Today on the Novus Ordo Calendar the Church celebrated the Memorial of Saint John Vianney, the Cure D’ Ars (1962 Calendar is August 8). This is a remarkable Saint, a zealous priest, and the Patron Saint of priests. (more…)
I was asked to preach the feast day Mass for St Aloysius Church in Cresson, PA:
After silencing the Sadduccees, (cf. Mt 22:34-39) the Pharisees step up to test our Lord. They ask about the greatest commandment, and he points out that the entirety of our lives must hinge upon two relationships: love for God and love for neighbor. (more…)
In today’s day and age, at least in the USA, the memorial of Saint Patrick is often used as an excuse for debauchery. Cities color their rivers green and people go to bars. Saint Patrick would tell these people to use their energy to pray and sacrifice.
A good biography of him can be found here.
Saint Patrick would have no time for the wild sinful partying that happens in his name. (more…)
Do you not know that the runners in the stadium all run in the race, but only one wins the prize? Run so as to win.Every athlete exercises discipline in every way. They do it to win a perishable crown, but we an imperishable one.-1 Corinthians 9:24-25
I am reading through “Friends of God” by Saint Josemaria Escriva. Here is an excellent quote, which has some very concrete examples of penances we can offer up with love to our Lord:
“Penance is fulfilling exactly the timetable you have fixed for yourself, even though your body resists or your mind tries to avoid it by dreaming up useless fantasies. Penance is getting up on time and also not leaving for later, without any real reason, that particular job that you find harder or most difficult to do.
Penance is knowing how to reconcile your duties to God, to others and to yourself, by making demands on yourself so that you find enough time for each of your tasks. You are practising penance when you lovingly keep to your schedule of prayer, despite feeling worn out, listless or cold.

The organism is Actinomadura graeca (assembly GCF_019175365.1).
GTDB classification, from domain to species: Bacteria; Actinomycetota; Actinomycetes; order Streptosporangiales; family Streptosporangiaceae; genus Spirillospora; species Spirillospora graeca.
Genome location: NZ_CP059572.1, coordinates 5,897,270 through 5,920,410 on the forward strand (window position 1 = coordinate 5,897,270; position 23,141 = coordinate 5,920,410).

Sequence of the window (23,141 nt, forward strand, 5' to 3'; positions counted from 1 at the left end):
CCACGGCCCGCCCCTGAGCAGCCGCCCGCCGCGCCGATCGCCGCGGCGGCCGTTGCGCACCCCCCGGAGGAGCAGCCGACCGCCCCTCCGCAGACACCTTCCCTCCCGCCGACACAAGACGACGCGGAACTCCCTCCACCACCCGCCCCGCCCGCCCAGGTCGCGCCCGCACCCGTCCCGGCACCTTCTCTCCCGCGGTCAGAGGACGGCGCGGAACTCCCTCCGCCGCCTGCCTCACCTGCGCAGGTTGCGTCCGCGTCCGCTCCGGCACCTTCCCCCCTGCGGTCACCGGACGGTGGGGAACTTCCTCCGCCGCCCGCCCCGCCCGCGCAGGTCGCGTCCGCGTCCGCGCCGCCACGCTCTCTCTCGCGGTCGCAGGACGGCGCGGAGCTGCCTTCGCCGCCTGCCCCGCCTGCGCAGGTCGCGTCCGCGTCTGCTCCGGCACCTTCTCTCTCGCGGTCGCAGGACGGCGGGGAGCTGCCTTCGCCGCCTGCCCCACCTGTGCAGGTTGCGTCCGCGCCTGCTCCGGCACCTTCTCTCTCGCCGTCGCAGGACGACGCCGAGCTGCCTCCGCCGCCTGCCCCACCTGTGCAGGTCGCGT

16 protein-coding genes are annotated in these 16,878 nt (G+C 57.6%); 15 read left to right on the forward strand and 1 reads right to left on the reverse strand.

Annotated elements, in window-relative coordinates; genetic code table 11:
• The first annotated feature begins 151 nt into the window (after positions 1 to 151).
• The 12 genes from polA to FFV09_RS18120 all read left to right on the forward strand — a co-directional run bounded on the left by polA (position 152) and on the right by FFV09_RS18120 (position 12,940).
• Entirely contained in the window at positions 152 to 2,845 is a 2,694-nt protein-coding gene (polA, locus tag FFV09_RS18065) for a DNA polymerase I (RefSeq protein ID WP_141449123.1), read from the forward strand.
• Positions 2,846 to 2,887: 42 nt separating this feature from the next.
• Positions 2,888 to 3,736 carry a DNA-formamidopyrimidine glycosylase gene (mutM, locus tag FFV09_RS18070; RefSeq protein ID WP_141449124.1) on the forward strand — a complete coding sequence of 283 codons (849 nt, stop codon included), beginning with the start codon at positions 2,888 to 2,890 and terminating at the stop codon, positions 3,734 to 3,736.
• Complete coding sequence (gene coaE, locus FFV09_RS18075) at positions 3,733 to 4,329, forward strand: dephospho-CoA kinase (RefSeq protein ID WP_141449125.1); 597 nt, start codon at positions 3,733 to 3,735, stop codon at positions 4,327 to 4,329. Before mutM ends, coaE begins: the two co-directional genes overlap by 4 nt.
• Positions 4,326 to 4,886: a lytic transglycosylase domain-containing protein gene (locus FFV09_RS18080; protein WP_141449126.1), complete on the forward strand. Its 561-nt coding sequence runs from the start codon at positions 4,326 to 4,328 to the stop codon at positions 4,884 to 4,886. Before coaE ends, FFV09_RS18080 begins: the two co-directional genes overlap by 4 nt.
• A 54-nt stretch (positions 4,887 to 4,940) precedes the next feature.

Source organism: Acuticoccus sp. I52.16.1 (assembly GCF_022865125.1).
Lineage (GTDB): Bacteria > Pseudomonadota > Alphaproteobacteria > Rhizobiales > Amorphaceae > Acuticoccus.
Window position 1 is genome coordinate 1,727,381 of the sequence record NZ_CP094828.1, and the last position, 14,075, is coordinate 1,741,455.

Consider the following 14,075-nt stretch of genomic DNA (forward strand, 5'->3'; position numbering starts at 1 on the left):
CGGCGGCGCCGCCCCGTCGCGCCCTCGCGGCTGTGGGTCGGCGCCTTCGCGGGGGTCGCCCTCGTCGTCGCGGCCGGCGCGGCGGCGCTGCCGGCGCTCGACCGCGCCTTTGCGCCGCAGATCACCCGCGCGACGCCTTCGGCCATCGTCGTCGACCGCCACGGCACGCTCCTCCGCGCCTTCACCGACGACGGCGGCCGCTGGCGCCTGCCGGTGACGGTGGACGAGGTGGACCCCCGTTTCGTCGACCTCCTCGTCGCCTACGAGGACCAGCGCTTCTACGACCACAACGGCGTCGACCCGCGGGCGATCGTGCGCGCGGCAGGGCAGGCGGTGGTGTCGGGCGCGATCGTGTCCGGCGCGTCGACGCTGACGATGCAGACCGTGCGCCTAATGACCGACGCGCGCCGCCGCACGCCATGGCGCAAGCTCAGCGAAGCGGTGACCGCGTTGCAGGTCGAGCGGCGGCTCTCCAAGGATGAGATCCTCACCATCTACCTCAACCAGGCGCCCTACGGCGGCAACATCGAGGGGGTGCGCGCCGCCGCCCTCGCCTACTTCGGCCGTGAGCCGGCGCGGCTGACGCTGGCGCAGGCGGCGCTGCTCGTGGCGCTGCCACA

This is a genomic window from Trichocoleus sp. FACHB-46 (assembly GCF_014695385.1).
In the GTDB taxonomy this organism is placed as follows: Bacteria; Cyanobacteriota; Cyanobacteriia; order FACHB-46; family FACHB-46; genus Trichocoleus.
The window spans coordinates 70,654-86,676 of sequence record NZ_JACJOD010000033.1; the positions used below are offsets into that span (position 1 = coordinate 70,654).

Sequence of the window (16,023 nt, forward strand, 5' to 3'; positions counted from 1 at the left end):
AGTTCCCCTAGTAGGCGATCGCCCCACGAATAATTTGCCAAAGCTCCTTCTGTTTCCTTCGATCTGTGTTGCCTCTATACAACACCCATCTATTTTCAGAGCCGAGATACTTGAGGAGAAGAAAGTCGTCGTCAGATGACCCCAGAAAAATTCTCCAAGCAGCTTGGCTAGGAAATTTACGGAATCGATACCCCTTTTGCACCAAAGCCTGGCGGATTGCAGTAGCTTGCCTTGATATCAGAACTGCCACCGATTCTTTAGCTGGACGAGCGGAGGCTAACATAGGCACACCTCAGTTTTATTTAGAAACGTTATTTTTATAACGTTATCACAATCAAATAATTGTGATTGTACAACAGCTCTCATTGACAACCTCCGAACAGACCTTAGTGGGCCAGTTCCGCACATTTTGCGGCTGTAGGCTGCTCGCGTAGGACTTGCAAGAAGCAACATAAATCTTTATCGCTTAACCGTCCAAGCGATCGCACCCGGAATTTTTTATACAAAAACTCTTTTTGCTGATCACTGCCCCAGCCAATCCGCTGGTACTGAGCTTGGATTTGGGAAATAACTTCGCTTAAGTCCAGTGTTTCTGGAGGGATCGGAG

Penance means being very charitable at all times towards those around you, starting with the members of your own family. It is to be full of tenderness and kindness towards the suffering, the sick and the infirm. It is to give patient answers to people who are boring and annoying. It means interrupting our work or changing our plans, when circumstances make this necessary, above all when the just and rightful needs of others are involved.
Penance consists in putting up good-humouredly with the thousand and one little pinpricks of each day; in not abandoning your job, although you have momentarily lost the enthusiasm with which you started it; in eating gladly whatever is served, without being fussy.
For parents and, in general, for those whose work involves supervision or teaching, penance is to correct whenever it is necessary. This should be done bearing in mind the type of fault committed and the situation of the person who needs to be so helped, not letting oneself be swayed by subjective viewpoints, which are often cowardly and sentimental.
A spirit of penance keeps us from becoming too attached to the vast imaginative blueprints we have made for our future projects, where we have already foreseen our master strokes and brilliant successes. What joy we give to God when we are happy to lay aside our third-rate painting efforts and let him put in the features and colours of his choice!” (Friends of God, 138).